#5 -- "Americana" by Don DeLillo
Some time back, I read an interview with Richard Powers in which he described throwing everything he knew into his first novel -- because he wasn't sure he'd ever write a second.
You can see that at work in "Americana," dating back to 1971, and one of the only DeLillo novels that I hadn't read (up to now). It's overflowing with ideas -- too many of them, in fact -- a mishmash of thoughts and themes that's sometimes fantastic and sometimes aggravating. It's a stab at a great American novel that ultimately falls short, but gets pretty entertaining and interesting at times along the way.
Briefly: the novel centers around David Bell, rising star in the television industry. The first half is an often sly satire of and stab at the corporate world and the aforementioned TV biz -- the second half follows Bell as he goes out on the road with a few friends, ostensibly to gather material for a new series but ultimately going completely off the rails.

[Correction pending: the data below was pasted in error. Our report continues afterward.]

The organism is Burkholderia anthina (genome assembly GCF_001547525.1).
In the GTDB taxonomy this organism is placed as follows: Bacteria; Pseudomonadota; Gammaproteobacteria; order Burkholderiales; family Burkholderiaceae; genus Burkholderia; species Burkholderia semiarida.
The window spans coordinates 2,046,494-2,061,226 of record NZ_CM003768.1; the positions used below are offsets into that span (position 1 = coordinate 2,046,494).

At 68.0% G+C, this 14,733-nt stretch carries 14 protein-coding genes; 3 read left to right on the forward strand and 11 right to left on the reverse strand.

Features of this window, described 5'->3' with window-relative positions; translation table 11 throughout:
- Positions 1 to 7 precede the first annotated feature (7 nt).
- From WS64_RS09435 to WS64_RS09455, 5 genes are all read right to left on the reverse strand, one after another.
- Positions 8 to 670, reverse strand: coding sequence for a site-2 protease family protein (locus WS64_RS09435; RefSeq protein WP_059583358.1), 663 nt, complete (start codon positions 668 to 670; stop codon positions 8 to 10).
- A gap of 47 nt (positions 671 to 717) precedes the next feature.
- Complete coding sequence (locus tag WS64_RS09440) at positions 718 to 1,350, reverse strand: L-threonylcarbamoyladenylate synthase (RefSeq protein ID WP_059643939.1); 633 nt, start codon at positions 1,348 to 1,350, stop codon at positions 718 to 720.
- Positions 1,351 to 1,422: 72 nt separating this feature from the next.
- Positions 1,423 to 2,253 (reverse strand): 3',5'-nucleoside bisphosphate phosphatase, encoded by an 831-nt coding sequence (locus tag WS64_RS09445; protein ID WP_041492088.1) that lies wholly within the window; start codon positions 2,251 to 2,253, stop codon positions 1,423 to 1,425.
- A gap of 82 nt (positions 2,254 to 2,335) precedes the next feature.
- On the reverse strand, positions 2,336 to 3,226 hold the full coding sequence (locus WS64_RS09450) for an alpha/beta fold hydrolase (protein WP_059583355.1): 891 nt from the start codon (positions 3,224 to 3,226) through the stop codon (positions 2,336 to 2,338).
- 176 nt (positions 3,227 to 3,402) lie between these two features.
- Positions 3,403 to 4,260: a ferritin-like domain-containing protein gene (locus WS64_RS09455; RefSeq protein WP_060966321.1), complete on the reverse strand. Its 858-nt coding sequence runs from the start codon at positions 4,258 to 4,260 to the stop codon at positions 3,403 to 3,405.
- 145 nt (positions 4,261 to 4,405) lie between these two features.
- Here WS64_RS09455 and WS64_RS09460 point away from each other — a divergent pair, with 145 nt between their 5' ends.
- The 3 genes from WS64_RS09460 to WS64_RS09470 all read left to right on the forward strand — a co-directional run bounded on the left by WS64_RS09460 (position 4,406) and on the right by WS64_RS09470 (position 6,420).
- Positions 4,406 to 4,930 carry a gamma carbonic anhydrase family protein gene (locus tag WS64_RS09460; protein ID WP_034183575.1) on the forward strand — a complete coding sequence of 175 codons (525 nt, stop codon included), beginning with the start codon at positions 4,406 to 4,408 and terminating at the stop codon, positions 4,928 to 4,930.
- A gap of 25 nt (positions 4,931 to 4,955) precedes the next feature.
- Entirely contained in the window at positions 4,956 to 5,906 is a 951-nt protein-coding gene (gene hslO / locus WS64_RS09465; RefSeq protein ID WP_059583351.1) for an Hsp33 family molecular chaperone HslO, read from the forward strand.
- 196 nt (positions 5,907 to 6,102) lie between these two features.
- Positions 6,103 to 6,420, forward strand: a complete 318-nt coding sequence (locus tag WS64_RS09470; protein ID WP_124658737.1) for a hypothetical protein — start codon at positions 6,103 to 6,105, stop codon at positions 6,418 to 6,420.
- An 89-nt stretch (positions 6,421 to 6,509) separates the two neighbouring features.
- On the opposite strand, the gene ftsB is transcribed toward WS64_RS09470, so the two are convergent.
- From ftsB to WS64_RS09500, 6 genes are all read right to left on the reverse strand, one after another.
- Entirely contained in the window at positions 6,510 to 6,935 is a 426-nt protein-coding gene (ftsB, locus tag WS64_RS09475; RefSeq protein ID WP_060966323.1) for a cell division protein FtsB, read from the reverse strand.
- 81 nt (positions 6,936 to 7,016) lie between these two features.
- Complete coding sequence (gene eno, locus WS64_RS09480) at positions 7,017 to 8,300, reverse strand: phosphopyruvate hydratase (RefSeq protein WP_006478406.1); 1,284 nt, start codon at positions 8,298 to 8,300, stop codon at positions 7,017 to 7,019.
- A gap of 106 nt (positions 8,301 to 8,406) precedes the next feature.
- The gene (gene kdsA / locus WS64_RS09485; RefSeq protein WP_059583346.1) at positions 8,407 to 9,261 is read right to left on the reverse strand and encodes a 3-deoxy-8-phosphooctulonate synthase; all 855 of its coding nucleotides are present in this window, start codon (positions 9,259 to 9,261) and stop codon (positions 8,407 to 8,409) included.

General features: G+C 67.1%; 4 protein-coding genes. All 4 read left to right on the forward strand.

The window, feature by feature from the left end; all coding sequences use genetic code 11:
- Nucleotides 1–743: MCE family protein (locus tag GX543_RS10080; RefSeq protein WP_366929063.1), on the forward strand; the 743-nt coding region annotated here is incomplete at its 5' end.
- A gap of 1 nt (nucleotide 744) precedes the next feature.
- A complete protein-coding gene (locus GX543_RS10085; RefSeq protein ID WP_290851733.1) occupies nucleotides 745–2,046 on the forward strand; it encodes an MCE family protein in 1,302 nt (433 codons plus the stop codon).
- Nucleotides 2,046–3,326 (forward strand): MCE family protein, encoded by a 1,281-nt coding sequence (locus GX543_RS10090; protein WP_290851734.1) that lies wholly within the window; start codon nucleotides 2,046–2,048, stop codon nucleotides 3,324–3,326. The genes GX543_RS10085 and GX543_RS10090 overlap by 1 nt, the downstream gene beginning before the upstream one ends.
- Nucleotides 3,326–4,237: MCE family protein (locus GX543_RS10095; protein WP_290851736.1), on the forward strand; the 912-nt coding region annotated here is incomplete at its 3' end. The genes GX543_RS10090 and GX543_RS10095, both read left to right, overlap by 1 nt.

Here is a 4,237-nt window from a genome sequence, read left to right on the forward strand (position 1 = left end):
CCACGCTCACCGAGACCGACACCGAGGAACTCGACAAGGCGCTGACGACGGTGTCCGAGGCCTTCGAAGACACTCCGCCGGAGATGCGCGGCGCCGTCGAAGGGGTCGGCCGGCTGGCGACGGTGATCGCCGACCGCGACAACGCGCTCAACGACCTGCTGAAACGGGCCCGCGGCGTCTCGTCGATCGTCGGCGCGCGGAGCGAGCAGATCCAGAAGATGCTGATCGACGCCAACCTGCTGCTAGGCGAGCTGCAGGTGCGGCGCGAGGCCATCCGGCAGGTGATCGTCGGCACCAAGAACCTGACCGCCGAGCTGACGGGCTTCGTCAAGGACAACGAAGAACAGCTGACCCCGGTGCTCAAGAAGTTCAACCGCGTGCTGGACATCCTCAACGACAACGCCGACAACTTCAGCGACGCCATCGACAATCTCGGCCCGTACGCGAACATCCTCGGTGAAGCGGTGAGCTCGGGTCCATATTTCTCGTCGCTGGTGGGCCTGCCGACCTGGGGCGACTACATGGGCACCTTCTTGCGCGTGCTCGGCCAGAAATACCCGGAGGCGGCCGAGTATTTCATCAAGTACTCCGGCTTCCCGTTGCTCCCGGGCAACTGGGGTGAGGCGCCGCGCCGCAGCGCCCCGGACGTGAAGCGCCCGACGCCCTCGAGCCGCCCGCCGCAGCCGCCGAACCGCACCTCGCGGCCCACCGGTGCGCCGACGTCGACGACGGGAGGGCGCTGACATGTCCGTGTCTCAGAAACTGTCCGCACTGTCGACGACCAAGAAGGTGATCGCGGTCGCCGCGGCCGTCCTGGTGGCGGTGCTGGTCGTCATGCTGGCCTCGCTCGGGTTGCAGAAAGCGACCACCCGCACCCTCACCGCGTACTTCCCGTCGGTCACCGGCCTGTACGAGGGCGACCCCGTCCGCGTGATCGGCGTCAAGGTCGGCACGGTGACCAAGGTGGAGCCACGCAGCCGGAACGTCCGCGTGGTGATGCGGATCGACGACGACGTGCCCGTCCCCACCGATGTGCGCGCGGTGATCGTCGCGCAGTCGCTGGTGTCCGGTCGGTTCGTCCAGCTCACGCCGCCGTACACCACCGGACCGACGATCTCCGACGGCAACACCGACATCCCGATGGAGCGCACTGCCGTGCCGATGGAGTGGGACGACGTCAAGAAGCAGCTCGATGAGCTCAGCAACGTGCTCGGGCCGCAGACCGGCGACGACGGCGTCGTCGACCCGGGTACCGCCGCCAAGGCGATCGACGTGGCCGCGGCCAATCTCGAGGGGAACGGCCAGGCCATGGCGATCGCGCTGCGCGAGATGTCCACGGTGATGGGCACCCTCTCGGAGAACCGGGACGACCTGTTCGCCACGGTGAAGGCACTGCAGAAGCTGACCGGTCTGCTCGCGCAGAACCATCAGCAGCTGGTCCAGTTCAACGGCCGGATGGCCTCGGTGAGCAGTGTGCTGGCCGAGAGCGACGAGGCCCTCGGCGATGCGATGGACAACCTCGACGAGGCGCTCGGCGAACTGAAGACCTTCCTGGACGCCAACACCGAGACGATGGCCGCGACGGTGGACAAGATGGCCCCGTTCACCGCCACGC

The parts are greater than the whole here. Once we leave New York, it reads more like a collection of loosely-connected short stories than a narrative. It's pretty uneven -- sometimes bitingly and subtly funny, sometimes agonized and enraged, like "Howl" as a novel, sometimes as eye-rollingly pretentious as the worst 4 a.m. dorm conversation.
I wonder how this went over when it first came out -- obviously, DeLillo's gone on to a long and storied career. It's got more going on than 99% of debuts, and while I won't be rushing to re-read this anytime down the line, it's pretty impressive stuff. Now maybe I can finally conquer "Ratner's Star."